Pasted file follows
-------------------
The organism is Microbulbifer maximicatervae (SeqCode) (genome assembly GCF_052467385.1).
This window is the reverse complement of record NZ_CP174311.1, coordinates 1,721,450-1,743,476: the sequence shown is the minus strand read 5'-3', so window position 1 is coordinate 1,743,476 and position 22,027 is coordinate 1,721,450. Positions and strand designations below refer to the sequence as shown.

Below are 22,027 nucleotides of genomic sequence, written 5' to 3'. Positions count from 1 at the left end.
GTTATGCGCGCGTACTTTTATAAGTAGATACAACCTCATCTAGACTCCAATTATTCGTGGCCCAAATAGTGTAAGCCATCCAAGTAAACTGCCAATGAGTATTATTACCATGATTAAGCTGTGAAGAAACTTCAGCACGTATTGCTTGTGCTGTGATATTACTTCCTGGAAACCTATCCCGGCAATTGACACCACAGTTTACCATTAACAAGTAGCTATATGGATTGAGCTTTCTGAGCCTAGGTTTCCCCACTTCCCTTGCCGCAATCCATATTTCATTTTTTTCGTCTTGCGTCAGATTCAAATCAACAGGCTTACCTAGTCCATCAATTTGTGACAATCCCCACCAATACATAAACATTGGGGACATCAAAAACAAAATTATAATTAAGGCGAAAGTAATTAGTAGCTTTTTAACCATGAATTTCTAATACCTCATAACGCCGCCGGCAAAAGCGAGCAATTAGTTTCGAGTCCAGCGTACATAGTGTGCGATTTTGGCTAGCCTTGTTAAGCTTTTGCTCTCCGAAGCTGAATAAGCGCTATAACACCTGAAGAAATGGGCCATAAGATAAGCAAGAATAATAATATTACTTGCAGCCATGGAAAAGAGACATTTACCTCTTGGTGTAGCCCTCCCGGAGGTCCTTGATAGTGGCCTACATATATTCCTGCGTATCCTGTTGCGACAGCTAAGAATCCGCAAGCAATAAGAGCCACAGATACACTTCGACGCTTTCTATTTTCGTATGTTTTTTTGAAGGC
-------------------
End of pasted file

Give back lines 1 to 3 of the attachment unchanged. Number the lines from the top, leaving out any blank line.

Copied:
The organism is Microbulbifer maximicatervae (SeqCode) (genome assembly GCF_052467385.1).
This window is the reverse complement of record NZ_CP174311.1, coordinates 1,721,450-1,743,476: the sequence shown is the minus strand read 5'-3', so window position 1 is coordinate 1,743,476 and position 22,027 is coordinate 1,721,450. Positions and strand designations below refer to the sequence as shown.

Below are 22,027 nucleotides of genomic sequence, written 5' to 3'. Positions count from 1 at the left end.